This bilingual, multimedia initiative includes material that can help young children with an incarcerated parent find support, comfort and reduced levels of anxiety and sadness, as well as provides parents and care-givers with strategies, tips, and age-appropriate language they can use to help communicate with their children about incarceration.
The Little Children, Big Challenges initiative, which includes efforts to address the loss of a parent, divorce, incarceration and other difficult situations young children face, grew out of Sesame Workshop’s Military Families initiative.
To learn more about why children with incarcerated parents are in need of support, Sesame Workshop sat down with Carol F. Burton, executive director of Centerforce, a non-profit dedicated to supporting individuals and families impacted by incarceration. Ms. Burton also served as an advisor to Sesame Workshop during the development of the Little Children, Big Challenges: Incarceration initiative. Read More
Cooking with kids is not only an excellent way to find delectable “quality time” with the family, it’s a perfect tactic for sneaking in teachable moments, all while mixing up a batch of good-for-you muffins! How about math: How many cookies make a dozen? Or science: Why does butter melt when it’s put over heat? How does a cake rise when it’s put in an oven? Literacy: What foods begin with the letter “C”? And even a bit of etiquette: Let’s set a pretty table for supper! Or, let’s take a plate of cookies to the nice lady who lives next door!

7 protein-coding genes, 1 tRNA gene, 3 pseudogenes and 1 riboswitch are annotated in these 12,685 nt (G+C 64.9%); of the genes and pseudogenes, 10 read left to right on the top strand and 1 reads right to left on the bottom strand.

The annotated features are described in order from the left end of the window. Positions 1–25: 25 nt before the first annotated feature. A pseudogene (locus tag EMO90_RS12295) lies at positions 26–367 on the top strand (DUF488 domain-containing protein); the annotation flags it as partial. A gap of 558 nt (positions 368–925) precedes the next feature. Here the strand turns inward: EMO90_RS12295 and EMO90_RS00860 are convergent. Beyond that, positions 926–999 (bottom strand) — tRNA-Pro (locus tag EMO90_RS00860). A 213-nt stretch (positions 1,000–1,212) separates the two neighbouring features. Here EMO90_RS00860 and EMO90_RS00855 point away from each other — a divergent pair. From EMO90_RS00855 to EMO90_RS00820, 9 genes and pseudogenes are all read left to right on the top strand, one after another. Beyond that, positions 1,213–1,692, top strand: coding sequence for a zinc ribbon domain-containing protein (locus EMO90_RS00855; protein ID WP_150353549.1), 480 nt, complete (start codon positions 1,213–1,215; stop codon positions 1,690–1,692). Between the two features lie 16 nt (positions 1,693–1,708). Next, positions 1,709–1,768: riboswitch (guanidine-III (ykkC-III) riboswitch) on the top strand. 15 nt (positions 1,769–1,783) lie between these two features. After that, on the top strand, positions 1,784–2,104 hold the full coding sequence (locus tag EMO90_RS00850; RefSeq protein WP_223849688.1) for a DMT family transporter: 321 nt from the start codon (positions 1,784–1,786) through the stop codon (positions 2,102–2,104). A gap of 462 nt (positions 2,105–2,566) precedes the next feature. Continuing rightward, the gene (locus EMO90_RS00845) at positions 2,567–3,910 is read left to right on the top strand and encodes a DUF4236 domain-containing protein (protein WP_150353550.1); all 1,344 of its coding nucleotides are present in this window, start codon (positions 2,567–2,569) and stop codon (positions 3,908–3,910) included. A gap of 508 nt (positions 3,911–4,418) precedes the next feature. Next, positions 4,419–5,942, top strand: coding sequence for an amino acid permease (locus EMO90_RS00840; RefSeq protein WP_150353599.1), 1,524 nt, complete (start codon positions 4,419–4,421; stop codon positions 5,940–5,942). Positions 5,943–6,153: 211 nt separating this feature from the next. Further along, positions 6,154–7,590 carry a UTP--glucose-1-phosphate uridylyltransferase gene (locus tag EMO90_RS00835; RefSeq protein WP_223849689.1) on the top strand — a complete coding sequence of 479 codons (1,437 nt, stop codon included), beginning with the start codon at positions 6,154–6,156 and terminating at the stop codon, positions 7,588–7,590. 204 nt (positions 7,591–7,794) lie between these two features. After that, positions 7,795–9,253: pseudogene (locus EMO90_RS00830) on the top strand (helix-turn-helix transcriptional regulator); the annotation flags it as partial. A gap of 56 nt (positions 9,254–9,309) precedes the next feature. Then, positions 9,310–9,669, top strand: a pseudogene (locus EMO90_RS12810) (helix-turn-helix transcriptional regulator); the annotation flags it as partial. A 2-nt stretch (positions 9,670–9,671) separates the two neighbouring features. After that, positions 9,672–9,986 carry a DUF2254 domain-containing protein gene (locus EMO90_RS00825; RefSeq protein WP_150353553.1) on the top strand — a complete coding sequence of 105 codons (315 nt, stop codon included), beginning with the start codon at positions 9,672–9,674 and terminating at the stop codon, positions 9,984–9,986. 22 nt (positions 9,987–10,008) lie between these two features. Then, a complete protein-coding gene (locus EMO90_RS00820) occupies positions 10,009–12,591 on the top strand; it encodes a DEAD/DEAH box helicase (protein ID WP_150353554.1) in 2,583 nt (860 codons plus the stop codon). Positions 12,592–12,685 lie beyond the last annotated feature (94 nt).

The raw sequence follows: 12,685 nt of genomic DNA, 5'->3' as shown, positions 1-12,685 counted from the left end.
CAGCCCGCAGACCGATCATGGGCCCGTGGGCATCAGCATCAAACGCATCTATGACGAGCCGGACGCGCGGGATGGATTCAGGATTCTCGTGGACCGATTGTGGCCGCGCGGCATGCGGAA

And then, of course, there’s the whole issue of good health as it relates to food. Research has shown that Sesame Street’s furry, friendly, familiar characters can have a powerful influence over young children, guiding them to develop positive eating habits and to delight in exercise—strong ingredients for lifelong health. Sesame Street’s ongoing initiative, “Healthy Habits for Life,” proves that young children are more interested in healthy foods and good eating practices when these subjects are reinforced in fun, creative, colorful, and active ways. That’s what Sesame Street cookbooks have strived to achieve. Read More
America’s national parks are some of its greatest treasures. There is so much for young children to learn and explore when they visit them. Elmo, Murray and the rest of the Sesame Street gang have always loved spending time at national parks, and they think it’s about time more kids across the country joined in on the fun. That’s why Sesame Workshop, the National Park Service and the National Park Foundation have teamed up to create Sesame Street Explores National Parks, a multimedia parks experience for children ages 3-5, their families and educators. The project aims to help children learn more about science and the environment whether they are in a national park, a local park or even their own backyard. Read More